Appendix E Simulated Bandit Feedback

Expected Loss.

When rewards can be retrieved for sampled translations during learning, the Online Bandit Structured Prediction framework proposed by Sokolov et al. (2016a, b) can be applied for NMT, as demonstrated in Kreutzer et al. (2017); Sokolov et al. (2017). The Expected Loss objective (EL, Equation 8) maximizes555We use the terms reward or loss interchangeably depending on minimization or maximization contexts. the expectation of a reward over all source and target sequences, and does in principle not require references:


While we could not apply it to the logged user feedback since it was obtained offline, we can compare to its performance in a simulation setting with simulated rewards instead of human feedback. It is expected to outperform methods learning with logged feedback due to the exploration during learning. In the following simulation experiments, is computed by comparing a sampled translation to a given reference translation with smoothed sentence-level BLEU (sBLEU).

e.1 E-commerce Product Titles

We test several of the proposed learning techniques with an in-domain parallel corpus (62,162 sentences) of product titles where bandit feedback is simulated by evaluating a sampled translation against a reference using sBLEU. Similar to previous studies on SMT (Lawrence et al., 2017b), this reward is deterministic and does not contain user-dependent noise.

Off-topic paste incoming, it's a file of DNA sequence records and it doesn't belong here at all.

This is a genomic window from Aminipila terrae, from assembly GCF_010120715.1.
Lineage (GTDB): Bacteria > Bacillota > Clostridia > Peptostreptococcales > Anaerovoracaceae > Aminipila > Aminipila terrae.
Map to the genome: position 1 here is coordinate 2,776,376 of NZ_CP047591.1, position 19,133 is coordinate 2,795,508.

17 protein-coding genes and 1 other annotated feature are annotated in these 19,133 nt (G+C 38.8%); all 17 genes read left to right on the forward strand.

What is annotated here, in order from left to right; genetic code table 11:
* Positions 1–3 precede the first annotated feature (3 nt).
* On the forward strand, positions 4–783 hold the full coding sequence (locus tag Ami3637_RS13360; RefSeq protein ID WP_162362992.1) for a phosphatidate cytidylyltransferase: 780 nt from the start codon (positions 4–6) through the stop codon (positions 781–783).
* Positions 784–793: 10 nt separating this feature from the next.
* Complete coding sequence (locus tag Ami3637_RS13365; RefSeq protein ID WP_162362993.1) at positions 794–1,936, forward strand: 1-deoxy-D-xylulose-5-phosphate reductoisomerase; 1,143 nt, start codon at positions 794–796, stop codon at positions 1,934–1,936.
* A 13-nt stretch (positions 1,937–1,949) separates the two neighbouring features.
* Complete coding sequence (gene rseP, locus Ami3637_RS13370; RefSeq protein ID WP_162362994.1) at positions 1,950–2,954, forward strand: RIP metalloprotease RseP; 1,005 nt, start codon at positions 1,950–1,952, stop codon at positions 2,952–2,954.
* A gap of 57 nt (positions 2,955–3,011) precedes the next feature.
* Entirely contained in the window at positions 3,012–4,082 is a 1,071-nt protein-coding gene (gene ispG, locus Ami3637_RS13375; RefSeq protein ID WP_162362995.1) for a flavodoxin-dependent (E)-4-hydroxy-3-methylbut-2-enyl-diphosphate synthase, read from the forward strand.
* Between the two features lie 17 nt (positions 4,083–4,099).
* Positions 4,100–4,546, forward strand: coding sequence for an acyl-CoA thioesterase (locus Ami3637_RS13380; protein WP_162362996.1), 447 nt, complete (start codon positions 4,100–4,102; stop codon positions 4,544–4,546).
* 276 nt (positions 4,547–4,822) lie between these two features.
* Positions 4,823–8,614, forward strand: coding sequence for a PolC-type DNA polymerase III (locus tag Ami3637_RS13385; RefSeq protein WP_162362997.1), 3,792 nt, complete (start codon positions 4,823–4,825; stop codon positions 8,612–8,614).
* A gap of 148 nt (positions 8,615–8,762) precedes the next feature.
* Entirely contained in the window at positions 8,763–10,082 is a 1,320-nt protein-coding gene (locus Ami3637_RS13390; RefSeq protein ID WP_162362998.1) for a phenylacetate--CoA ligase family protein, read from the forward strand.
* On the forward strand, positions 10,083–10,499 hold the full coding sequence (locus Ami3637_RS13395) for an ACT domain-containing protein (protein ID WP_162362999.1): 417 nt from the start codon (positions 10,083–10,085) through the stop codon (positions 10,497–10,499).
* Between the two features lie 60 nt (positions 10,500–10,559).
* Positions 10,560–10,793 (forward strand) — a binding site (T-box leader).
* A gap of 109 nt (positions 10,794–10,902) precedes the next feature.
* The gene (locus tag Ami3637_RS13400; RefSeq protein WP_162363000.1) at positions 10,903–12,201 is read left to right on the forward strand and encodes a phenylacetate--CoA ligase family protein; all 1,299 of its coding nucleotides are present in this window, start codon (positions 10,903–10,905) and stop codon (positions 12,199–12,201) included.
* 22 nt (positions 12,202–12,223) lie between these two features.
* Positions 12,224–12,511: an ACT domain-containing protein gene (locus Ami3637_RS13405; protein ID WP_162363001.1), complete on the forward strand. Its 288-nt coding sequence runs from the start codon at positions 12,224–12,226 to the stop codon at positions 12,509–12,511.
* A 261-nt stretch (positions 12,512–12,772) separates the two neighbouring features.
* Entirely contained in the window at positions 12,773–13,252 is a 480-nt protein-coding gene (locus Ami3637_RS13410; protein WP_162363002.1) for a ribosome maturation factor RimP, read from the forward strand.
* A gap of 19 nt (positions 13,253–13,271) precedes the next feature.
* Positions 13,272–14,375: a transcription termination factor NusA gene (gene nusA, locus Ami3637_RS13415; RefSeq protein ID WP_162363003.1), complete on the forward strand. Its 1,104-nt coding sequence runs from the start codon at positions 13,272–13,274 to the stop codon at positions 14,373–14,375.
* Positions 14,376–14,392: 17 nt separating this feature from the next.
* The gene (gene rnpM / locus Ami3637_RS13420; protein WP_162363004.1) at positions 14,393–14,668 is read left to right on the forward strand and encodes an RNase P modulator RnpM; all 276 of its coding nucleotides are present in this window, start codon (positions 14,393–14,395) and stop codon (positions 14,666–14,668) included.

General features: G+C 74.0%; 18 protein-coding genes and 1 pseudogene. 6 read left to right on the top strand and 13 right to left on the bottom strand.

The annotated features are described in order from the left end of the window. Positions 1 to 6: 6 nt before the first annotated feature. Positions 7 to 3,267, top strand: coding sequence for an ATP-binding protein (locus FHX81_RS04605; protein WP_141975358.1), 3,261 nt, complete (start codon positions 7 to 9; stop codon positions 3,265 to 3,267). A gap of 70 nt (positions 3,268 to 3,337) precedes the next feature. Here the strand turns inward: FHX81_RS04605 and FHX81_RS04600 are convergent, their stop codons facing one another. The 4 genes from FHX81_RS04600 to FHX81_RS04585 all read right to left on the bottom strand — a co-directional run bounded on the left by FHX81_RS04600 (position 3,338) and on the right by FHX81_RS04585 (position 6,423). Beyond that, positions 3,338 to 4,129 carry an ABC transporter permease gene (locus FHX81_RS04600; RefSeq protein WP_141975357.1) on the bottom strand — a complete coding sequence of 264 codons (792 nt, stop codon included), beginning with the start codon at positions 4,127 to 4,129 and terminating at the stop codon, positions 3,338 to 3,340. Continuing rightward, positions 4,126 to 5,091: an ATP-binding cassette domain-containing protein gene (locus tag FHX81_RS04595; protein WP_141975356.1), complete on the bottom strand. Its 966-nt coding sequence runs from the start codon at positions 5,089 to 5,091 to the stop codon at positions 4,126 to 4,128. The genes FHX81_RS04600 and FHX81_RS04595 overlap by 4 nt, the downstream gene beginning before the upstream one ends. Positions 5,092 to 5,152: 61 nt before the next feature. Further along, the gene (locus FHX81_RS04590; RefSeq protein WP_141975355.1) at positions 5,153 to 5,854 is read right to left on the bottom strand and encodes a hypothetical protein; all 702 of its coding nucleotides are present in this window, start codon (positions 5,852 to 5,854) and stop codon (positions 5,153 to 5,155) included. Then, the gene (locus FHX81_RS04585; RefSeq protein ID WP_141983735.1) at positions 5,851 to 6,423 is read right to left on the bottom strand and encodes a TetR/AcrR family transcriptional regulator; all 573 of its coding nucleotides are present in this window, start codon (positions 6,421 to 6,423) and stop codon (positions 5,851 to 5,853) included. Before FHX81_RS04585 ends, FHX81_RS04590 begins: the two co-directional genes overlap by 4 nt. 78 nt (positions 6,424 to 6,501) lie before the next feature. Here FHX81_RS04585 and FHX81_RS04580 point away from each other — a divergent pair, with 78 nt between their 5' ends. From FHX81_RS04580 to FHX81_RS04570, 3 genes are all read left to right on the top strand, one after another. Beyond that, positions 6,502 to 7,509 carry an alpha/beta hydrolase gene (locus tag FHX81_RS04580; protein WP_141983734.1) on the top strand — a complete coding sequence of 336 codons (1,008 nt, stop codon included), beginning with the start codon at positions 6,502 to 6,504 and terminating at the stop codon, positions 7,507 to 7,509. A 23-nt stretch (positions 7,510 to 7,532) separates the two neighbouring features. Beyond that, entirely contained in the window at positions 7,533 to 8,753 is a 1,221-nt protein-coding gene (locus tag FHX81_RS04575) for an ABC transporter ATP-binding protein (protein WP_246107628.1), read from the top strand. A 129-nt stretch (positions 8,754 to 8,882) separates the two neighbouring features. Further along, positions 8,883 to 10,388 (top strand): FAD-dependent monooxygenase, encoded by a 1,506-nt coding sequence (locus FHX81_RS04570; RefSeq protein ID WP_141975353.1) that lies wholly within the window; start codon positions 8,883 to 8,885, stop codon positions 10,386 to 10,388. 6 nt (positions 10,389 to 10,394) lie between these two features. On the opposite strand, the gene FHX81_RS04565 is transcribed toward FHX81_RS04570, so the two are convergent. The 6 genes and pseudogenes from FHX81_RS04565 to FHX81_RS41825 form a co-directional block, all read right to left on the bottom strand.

Supervised Fine-Tuning.

When fine-tuning the baseline model on in-domain references (Luong and Manning, 2015), the model improves 3.34 BLEU (MLE in Table 10) on an in-domain test set (1,000 sentences). By tuning it on the same in-domain data for sBLEU with MIX, it gains another 3 BLEU points.

Bandit Learning.

When feedback is given to only one translation per input (=online bandit feedback), the model (EL) achieves comparable performance to MLE training with references. When the feedback is logged offline for one round of deterministic outputs of the baseline model (=offline bandit feedback), we can still find improvements of 1.81 BLEU (DPM). With a reward estimator trained on this log, DC achieves even higher improvements of 3 BLEU. To test the contribution of the feedback in contrast to a simple in-domain training effect, we randomly perturbed the pairing of feedback signal and translation and retrain (DPM-random). This clearly degrades results, confirming feedback to be a useful signal rather than noise.

Learning Model Test BLEU Test TER
Pre-trained BL 28.38 57.58
Fully Supervised MLE 31.72 53.02
MIX 34.79 48.56
Online Bandit EL 31.78 51.11
Counterfactual DPM 30.19 56.28
DPM-random 28.20 57.89
DC 31.11 55.05
Table 10: Results for simulation experiments evaluated on the product titles test set.
Model SMT NMT (beam search) NMT (greedy)
EP BL 25.27 27.55 26.32
NC BL 22.35 19.63
MLE 28.08 32.48 31.04
EL 28.02 27.93
DPM 26.24 27.54 26.36
DC 26.33 28.20 27.39
Table 11: BLEU results for simulation models evaluated on the News Commentary test set (nc-test2007) with beam search and greedy decoding. SMT results are from Lawrence et al. (2017b).